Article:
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Measles cases up in the U.S. and globally

In the U.S., there were 1,261 cases as of Nov. 7, a 240% increase over all of 2018, according to CDC figures.

In this November 2019, image from video, masked children wait to get vaccinated at a health clinic in Apia, Samoa. Samoa closed all its schools on Monday, Nov.18, 2019, banned children from public gatherings and mandated that everybody get vaccinated after declaring an emergency due to a measles outbreak. For the past three weeks, the Pacific island nation of 200,000 people has been in the grip of a measles epidemic that has been exacerbated by low immunization rates. (TVNZ via AP)
In this November 2019, image from video, masked children wait to get vaccinated at a health clinic in Apia, Samoa. Samoa closed all its schools on Monday, Nov.18, 2019, banned children from public gatherings and mandated that everybody get vaccinated after declaring an emergency due to a measles outbreak. For the past three weeks, the Pacific island nation of 200,000 people has been in the grip of a measles epidemic that has been exacerbated by low immunization rates. (TVNZ via AP)Read moreAP

In a year when measles outbreaks surged in the United States and elsewhere, the number of cases reported around the world in 2019 has surpassed 660,000, a three-fold increase over this time last year, according to data released Thursday by the federal Centers for Disease Control and Prevention and the World Health Organization.

In the U.S., there were 1,261 cases as of Nov. 7, a 240% increase over all of 2018, according to CDC figures. That is the highest number of measles cases in this country in 25 years.

The data included estimates that over 140,000 people worldwide died from measles in 2018. There were no measles deaths in the U.S., according to a CDC spokesperson. Global death figures for this year were not available.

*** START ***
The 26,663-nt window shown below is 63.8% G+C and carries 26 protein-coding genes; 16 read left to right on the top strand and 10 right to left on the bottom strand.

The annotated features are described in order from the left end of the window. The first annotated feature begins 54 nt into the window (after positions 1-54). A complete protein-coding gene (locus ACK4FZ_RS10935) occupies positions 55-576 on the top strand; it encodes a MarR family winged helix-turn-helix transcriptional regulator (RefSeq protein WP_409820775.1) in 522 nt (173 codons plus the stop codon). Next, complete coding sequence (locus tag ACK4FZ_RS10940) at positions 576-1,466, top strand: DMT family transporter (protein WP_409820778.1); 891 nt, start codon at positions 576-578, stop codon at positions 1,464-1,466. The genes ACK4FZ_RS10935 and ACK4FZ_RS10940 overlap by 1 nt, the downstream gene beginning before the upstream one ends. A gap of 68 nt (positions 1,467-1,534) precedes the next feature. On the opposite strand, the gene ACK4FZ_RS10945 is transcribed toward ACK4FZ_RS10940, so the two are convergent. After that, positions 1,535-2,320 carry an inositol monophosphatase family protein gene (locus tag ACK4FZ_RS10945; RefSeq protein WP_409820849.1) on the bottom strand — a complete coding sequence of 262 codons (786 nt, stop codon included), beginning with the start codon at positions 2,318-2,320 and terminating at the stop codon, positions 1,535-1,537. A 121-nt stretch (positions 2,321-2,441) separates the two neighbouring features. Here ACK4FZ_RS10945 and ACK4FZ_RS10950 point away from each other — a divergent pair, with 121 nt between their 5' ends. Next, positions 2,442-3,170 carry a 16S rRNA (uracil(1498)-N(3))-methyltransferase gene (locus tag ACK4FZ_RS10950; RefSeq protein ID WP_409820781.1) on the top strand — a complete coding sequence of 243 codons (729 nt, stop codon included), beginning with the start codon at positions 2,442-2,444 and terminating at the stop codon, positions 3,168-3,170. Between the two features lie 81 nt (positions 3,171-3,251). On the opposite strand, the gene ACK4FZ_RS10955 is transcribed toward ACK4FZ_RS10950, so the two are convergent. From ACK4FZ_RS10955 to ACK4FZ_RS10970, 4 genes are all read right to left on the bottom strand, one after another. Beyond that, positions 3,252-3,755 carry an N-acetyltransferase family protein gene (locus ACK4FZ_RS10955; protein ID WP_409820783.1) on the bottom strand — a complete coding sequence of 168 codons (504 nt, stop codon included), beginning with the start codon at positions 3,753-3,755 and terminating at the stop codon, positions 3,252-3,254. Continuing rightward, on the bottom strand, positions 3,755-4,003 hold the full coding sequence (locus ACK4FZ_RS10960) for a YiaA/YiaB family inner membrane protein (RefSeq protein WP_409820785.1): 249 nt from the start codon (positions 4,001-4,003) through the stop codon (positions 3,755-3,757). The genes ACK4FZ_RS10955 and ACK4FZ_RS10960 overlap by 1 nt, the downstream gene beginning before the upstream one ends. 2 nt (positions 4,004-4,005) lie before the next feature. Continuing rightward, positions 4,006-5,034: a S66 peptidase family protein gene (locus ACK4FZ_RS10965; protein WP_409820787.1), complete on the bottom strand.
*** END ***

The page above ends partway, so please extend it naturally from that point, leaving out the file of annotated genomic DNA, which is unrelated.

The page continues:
“We’ve had a safe and effective measles vaccine for over 50 years,” said Robert Linkins, CDC branch chief for accelerated disease control and vaccine preventable disease surveillance. “These estimates remind us that every child everywhere needs and deserves this life-saving vaccine.”

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“When children go unvaccinated in significant numbers, entire communities are at risk,” said Henrietta Fore, UNICEF’s executive director. That’s because babies and people with certain health conditions cannot be vaccinated, and must rely on the “herd immunity” that results when so many people are immunized that outbreaks don’t happen.

The largest measles outbreaks internationally have been in countries with weak immunization and health systems, according to the WHO.

However, in some nations, including the U.S., concern about the safety of vaccines, despite abundant scientific evidence that immunizations save lives, has resulted in some families refusing to get their children immunized. Pennsylvania and New Jersey have both seen increases in their vaccination exemption rates. A study released this summer by the New Jersey Hospital Association found that the number of Garden State children whose families claimed religious exemptions from vaccination jumped almost 53% in the last five years.

» READ MORE: Exemptions rise in states that don't allow personal belief exemptions

A measles epidemic in Samoa has taken the lives of 62 people, including 54 children ages 4 or younger. Cases have climbed to about 3,880 in the Pacific island nation of 195,000 people. The government told most public and private workers to stay home Thursday and Friday, and health teams were being dispatched to administer vaccines door to door, according to the Associated Press.